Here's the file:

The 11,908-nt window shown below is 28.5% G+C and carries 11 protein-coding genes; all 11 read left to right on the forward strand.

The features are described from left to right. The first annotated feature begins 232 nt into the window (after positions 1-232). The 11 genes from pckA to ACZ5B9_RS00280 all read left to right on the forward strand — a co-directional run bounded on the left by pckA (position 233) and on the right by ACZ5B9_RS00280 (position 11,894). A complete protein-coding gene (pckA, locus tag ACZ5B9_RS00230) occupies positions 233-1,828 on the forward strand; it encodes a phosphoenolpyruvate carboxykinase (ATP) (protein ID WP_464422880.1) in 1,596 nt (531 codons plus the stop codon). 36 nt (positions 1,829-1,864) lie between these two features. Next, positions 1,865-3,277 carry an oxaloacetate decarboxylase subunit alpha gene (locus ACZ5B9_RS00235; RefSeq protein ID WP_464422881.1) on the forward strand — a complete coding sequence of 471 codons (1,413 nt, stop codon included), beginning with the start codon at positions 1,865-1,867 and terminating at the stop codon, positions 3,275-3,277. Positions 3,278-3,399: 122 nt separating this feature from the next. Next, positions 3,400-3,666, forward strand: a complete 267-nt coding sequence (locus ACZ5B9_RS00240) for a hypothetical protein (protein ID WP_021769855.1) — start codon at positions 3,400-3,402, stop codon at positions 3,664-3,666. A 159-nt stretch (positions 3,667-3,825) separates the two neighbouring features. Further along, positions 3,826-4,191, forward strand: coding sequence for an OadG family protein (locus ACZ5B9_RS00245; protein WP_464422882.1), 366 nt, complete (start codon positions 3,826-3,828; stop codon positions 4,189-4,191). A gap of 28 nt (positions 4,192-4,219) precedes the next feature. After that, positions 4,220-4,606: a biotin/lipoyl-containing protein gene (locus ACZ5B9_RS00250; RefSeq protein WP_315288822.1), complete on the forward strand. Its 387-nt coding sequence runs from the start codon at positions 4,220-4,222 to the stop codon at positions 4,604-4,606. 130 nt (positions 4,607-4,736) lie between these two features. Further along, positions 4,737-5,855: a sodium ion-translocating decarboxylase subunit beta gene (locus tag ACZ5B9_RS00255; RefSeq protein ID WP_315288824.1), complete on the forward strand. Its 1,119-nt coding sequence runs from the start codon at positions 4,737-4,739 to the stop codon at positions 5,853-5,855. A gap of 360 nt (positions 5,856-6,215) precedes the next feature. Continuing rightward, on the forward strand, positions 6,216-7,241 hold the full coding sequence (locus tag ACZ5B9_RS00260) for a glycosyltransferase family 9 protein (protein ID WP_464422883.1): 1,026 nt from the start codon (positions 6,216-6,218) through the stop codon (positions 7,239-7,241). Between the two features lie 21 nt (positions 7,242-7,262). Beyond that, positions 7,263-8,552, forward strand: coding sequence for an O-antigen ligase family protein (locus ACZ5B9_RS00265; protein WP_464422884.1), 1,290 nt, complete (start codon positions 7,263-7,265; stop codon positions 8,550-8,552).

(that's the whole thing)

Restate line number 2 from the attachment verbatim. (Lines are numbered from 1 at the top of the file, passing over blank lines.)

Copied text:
The features are described from left to right. The first annotated feature begins 232 nt into the window (after positions 1-232). The 11 genes from pckA to ACZ5B9_RS00280 all read left to right on the forward strand — a co-directional run bounded on the left by pckA (position 233) and on the right by ACZ5B9_RS00280 (position 11,894). A complete protein-coding gene (pckA, locus tag ACZ5B9_RS00230) occupies positions 233-1,828 on the forward strand; it encodes a phosphoenolpyruvate carboxykinase (ATP) (protein ID WP_464422880.1) in 1,596 nt (531 codons plus the stop codon). 36 nt (positions 1,829-1,864) lie between these two features. Next, positions 1,865-3,277 carry an oxaloacetate decarboxylase subunit alpha gene (locus ACZ5B9_RS00235; RefSeq protein ID WP_464422881.1) on the forward strand — a complete coding sequence of 471 codons (1,413 nt, stop codon included), beginning with the start codon at positions 1,865-1,867 and terminating at the stop codon, positions 3,275-3,277. Positions 3,278-3,399: 122 nt separating this feature from the next. Next, positions 3,400-3,666, forward strand: a complete 267-nt coding sequence (locus ACZ5B9_RS00240) for a hypothetical protein (protein ID WP_021769855.1) — start codon at positions 3,400-3,402, stop codon at positions 3,664-3,666. A 159-nt stretch (positions 3,667-3,825) separates the two neighbouring features. Further along, positions 3,826-4,191, forward strand: coding sequence for an OadG family protein (locus ACZ5B9_RS00245; protein WP_464422882.1), 366 nt, complete (start codon positions 3,826-3,828; stop codon positions 4,189-4,191). A gap of 28 nt (positions 4,192-4,219) precedes the next feature. After that, positions 4,220-4,606: a biotin/lipoyl-containing protein gene (locus ACZ5B9_RS00250; RefSeq protein WP_315288822.1), complete on the forward strand. Its 387-nt coding sequence runs from the start codon at positions 4,220-4,222 to the stop codon at positions 4,604-4,606. 130 nt (positions 4,607-4,736) lie between these two features. Further along, positions 4,737-5,855: a sodium ion-translocating decarboxylase subunit beta gene (locus tag ACZ5B9_RS00255; RefSeq protein ID WP_315288824.1), complete on the forward strand. Its 1,119-nt coding sequence runs from the start codon at positions 4,737-4,739 to the stop codon at positions 5,853-5,855. A gap of 360 nt (positions 5,856-6,215) precedes the next feature. Continuing rightward, on the forward strand, positions 6,216-7,241 hold the full coding sequence (locus tag ACZ5B9_RS00260) for a glycosyltransferase family 9 protein (protein ID WP_464422883.1): 1,026 nt from the start codon (positions 6,216-6,218) through the stop codon (positions 7,239-7,241). Between the two features lie 21 nt (positions 7,242-7,262). Beyond that, positions 7,263-8,552, forward strand: coding sequence for an O-antigen ligase family protein (locus ACZ5B9_RS00265; protein WP_464422884.1), 1,290 nt, complete (start codon positions 7,263-7,265; stop codon positions 8,550-8,552).